The Ministry of Health-in its explanatory note 2.7.13, ‘Application Clarifications on Yoghurt Storage Temperatures‘-had highlighted the need to consider discontinuities in the cold chain as an ineradicable condition. In light of EC Regulation 852/04 one must ‘demonstrate through shelf life studies that the temperature indicated on the label does not expose the consumer to any risk‘.

Voluntary standards, work in progress

ISO 20976-1:2019 in turn offers an application example on how to consider thermal alternation in shelf life assessment. (9) Referring, in the case and for the specific purposes, to the time required to reach the Listeria monocytogenes criterion of LOG 2 (100 CFU/g). Following the European Commission Communication (2016) on food safety management systems, risk assessment related to possible cold chain disruptions was included as an Action Criterion, in the program of operational pre-requisites (PRPs) (10,11). With a more flexible and realistic approach that overcomes the rigidity of its historical framing in CCPs as a Critical Limit.

ISO Technical Committee TC34, Subcommittee SC17(Food Safety Management System)-where this writer has represented the European food industry for several years-is now working, through Working Group WG11(prerequisite programs on food safety), on the definition of PRPs to be applied within distribution activities. Management of the microbial multiplication hazard will be included there, also with a view to adopting an ISO 22002 standard of unitary value from farm to fork. (12)

Shelf-life and weight loss

The risk analysis associated with shelf-life assessment, on closer inspection, should also consider the serious risk of noncompliance associated with natural decline in product weight. A particularly topical phenomenon in the summertime, with serious legal liability implications.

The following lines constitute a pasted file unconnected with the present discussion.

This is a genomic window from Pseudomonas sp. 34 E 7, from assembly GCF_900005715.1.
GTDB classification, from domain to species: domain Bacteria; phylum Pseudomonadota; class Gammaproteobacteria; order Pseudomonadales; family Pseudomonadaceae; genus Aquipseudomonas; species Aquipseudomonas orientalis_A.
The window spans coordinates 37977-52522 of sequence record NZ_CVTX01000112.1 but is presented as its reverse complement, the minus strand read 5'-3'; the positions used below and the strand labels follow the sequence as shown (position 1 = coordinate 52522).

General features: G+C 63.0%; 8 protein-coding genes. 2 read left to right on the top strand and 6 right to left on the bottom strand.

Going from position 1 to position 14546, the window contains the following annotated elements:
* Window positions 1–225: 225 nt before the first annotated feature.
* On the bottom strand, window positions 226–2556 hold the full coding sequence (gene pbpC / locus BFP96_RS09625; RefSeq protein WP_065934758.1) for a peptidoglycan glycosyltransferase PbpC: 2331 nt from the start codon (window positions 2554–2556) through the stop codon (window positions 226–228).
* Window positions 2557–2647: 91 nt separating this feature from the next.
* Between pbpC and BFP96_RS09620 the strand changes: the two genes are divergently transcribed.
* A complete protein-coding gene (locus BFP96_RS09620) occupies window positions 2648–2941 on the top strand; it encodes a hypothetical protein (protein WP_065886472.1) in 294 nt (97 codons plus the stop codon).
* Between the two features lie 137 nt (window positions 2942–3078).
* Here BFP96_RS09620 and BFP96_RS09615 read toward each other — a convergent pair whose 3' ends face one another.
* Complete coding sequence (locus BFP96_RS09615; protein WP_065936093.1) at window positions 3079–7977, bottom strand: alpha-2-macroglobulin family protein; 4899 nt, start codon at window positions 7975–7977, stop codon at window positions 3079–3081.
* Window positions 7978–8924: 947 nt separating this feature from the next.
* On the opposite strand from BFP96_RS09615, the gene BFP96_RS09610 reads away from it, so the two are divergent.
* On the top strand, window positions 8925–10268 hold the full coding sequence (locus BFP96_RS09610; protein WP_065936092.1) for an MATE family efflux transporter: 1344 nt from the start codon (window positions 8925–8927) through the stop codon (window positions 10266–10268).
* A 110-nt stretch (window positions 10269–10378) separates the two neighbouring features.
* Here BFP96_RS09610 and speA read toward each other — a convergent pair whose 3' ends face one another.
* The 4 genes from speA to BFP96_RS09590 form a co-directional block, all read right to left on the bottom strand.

Net quantity is the only mandatory label information subject to a placement requirement, in the same visual field as the food name. (13) Precisely because the food name and quantity are the basic data that characterize the economic offer.

Indication of the net quantity is not mandatory for foods that are subject to considerable loss of their volume or mass and that are sold by the piece or weighed in front of the purchaser.’ (14)

In some cases-such as those of cured meats and deli products-the distributor can address weight loss by weighing and re-labeling products daily. On the other hand, the situation is critical when the product subject to natural weight loss, even significant, is pre-packaged in preserving liquid or otherwise in packages that cannot be opened without damaging the product and therefore does not allow for verifications by the point of sale.

The case of mozzarella cheese

Mozzarellas are subject to inevitable and significant natural weight loss, which varies in relation to endogenous (fermentations that result in continuous product evolution) and exogenous (temperature, handling, crushing) factors. Drained product can often be lower in weight than declared, even a few hours after the goods leave the production plant.